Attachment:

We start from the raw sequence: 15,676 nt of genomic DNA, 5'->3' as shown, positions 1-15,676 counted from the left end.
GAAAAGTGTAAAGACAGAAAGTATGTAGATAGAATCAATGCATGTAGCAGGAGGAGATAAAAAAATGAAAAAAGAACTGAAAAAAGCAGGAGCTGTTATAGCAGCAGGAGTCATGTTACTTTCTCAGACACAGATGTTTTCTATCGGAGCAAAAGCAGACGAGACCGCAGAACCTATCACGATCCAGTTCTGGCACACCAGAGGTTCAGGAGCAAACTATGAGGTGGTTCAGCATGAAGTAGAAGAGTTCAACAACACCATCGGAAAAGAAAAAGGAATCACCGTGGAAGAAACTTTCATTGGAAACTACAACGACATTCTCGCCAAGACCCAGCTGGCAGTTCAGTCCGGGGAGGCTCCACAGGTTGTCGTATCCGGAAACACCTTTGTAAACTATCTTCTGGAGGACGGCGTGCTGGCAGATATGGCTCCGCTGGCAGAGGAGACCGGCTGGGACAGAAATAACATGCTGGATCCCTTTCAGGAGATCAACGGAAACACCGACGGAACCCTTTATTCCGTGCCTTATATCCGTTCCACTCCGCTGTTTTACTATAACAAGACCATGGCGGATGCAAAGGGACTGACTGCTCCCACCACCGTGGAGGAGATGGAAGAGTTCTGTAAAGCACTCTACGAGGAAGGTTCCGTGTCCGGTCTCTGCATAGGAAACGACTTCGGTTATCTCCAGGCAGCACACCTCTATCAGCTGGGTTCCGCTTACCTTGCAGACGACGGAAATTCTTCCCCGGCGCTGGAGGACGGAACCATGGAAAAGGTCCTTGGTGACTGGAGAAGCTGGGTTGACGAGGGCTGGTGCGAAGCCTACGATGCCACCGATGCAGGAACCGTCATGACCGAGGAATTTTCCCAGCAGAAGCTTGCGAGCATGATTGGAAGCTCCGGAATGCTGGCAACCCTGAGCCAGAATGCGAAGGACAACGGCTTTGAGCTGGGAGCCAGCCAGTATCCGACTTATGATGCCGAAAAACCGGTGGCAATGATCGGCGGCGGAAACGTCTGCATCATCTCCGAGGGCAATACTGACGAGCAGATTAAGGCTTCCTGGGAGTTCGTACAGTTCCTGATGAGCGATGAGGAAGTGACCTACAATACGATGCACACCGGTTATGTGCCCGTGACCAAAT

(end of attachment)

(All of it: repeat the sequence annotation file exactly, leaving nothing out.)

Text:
We start from the raw sequence: 15,676 nt of genomic DNA, 5'->3' as shown, positions 1-15,676 counted from the left end.
GAAAAGTGTAAAGACAGAAAGTATGTAGATAGAATCAATGCATGTAGCAGGAGGAGATAAAAAAATGAAAAAAGAACTGAAAAAAGCAGGAGCTGTTATAGCAGCAGGAGTCATGTTACTTTCTCAGACACAGATGTTTTCTATCGGAGCAAAAGCAGACGAGACCGCAGAACCTATCACGATCCAGTTCTGGCACACCAGAGGTTCAGGAGCAAACTATGAGGTGGTTCAGCATGAAGTAGAAGAGTTCAACAACACCATCGGAAAAGAAAAAGGAATCACCGTGGAAGAAACTTTCATTGGAAACTACAACGACATTCTCGCCAAGACCCAGCTGGCAGTTCAGTCCGGGGAGGCTCCACAGGTTGTCGTATCCGGAAACACCTTTGTAAACTATCTTCTGGAGGACGGCGTGCTGGCAGATATGGCTCCGCTGGCAGAGGAGACCGGCTGGGACAGAAATAACATGCTGGATCCCTTTCAGGAGATCAACGGAAACACCGACGGAACCCTTTATTCCGTGCCTTATATCCGTTCCACTCCGCTGTTTTACTATAACAAGACCATGGCGGATGCAAAGGGACTGACTGCTCCCACCACCGTGGAGGAGATGGAAGAGTTCTGTAAAGCACTCTACGAGGAAGGTTCCGTGTCCGGTCTCTGCATAGGAAACGACTTCGGTTATCTCCAGGCAGCACACCTCTATCAGCTGGGTTCCGCTTACCTTGCAGACGACGGAAATTCTTCCCCGGCGCTGGAGGACGGAACCATGGAAAAGGTCCTTGGTGACTGGAGAAGCTGGGTTGACGAGGGCTGGTGCGAAGCCTACGATGCCACCGATGCAGGAACCGTCATGACCGAGGAATTTTCCCAGCAGAAGCTTGCGAGCATGATTGGAAGCTCCGGAATGCTGGCAACCCTGAGCCAGAATGCGAAGGACAACGGCTTTGAGCTGGGAGCCAGCCAGTATCCGACTTATGATGCCGAAAAACCGGTGGCAATGATCGGCGGCGGAAACGTCTGCATCATCTCCGAGGGCAATACTGACGAGCAGATTAAGGCTTCCTGGGAGTTCGTACAGTTCCTGATGAGCGATGAGGAAGTGACCTACAATACGATGCACACCGGTTATGTGCCCGTGACCAAAT